I only spent a few months taking care of patients in psychiatric hospitals, but it made me really appreciate the nuances of Kaysen's story. It is the viewpoint of someone who had to experience questioning her sanity - the one thing most of us take for granted.
"Every window in Alcatraz has a view of San Francisco."What some don't know about personality disorders...more
I don't know enough about Borderline Personality Disorder to judge - I agree that it seems women are disproportionately di...more
Girl, Interrupted is a memoir regarding Susanna Kaysen and her overall journey as a medical patient in her late teens. In 1967, Susanna was an ordinary eighteen year old until she attempted to commit suicide by swallowi...more
When I first started this book I thought it would be an excellent insight into the damaged mind of a young eighteen year-old girl and I was looking forward to the intriguing thoughts of a mentally ill person. However, I found that the book mostly focused on the author's time in the mental institution and I did not get a sense of how the illness affected herself. Kaysen mainly desc...more
A major theme that appeared multiple times throughout this book was happiness.
It's interesting to note the similar war between those who have read this book. Half of them conclude that she was a confused and directionless young woman whose stint in McLean was the result of an intolerant society and a psychological field still in its kneejerk infancy. They wonder, could that have been me?...more
It was beautiful and strange and thought-provoking and somehow irrationally felt as close to me as some crazy friend who'd been trapped in my own brain for thirteen...more
Such an unusual book, but I suppose it was meant to be. Really quick read due to the swift writing style, choppy chapters, and large fonts. It skips around all over the place so nothings a surprise as one chapter you learn something, and then the next chapter it's back in time again. For example, you know from the beginning how long she stays there. Nothing quite detailed in the book so you don't really get to know much about anyone either. Everything's quickly, fleetingly touched upon. When det...more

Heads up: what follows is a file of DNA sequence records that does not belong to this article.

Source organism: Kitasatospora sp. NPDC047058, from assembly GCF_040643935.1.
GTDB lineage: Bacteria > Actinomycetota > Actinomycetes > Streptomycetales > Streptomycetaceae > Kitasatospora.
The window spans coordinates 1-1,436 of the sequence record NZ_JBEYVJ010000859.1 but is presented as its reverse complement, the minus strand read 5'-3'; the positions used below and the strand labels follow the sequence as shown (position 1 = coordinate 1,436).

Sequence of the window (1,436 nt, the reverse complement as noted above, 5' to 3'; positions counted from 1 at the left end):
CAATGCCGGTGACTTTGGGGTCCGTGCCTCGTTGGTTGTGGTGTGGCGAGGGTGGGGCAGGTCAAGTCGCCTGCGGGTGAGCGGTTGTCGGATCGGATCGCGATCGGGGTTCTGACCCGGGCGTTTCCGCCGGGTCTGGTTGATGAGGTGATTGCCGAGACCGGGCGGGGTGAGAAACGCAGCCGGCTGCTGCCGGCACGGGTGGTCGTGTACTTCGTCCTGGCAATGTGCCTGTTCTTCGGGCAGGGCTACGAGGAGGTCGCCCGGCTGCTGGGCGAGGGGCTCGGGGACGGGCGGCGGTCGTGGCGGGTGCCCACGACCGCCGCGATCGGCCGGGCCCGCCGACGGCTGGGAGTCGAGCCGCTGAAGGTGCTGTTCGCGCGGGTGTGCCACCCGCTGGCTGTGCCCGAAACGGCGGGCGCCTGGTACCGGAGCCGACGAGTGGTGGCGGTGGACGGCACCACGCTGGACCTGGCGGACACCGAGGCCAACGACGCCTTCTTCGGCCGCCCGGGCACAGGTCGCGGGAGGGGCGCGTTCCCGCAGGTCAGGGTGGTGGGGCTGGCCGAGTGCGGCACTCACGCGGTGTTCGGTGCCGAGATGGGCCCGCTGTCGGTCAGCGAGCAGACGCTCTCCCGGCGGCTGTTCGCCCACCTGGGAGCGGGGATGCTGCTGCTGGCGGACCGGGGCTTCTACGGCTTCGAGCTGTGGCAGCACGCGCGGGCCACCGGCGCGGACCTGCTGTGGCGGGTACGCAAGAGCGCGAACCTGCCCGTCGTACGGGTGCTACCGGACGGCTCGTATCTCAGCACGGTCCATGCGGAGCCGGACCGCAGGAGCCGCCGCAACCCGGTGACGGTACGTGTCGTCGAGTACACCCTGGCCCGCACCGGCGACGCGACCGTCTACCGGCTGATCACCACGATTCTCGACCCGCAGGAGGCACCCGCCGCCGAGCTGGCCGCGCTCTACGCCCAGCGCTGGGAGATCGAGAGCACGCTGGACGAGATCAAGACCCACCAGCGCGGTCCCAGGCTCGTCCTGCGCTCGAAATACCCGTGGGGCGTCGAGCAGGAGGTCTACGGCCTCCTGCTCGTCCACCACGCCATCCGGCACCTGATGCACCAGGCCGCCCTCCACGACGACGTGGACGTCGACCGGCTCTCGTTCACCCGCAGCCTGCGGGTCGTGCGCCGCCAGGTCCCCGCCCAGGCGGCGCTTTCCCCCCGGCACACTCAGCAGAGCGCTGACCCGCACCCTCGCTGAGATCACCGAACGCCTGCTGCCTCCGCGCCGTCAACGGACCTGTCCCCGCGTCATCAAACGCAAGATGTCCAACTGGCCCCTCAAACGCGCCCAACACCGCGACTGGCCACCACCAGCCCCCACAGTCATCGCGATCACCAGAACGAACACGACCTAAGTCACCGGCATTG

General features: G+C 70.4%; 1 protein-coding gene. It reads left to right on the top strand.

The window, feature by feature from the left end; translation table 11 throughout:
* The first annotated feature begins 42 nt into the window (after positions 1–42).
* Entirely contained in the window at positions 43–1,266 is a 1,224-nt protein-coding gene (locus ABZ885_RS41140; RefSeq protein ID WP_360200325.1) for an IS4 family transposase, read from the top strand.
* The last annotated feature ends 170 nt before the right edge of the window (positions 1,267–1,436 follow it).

Susanna Kaysen’ memoir, Girl, Interrupted. This is written in account of the author’s experiences in a mental institution and being diagnosed of having Borderline Personality Disorder. The book don’t really follow a certain storyline with chronological events but somehow covers some of it but more focused on her reflections and realization on what happened and why she ended up being institutionalized. I liked how I get into the mind of an insane—or b...more
A prestigious mental institute in 1967.
Susanna actually manages to make friends with some of the people and even becomes an acquantance with Lisa, the sociopathic psycho who has been at McLean eight years. You learn about the various disorders other patients have- schizophrenia, depression, anorexia, the list goes on as Susanna Kaysen, a bipolar schizophrenic who somehow has to adjust to this place, a place where bars guard the windows and p...more
"In April 1967, 18-year-old Susanna Kaysen is admitted to McLean Hospital, in Belmont, Massachusetts, after attempting suicide by overdosing on pills. She denies that it was a suicide attempt to a psychiatrist, who suggests she take time to regroup in McLean, a private mental hospital. Susanna is diagnosed with borderline personality disorder, and her stay extends to 18 months rather than the proposed couple of weeks."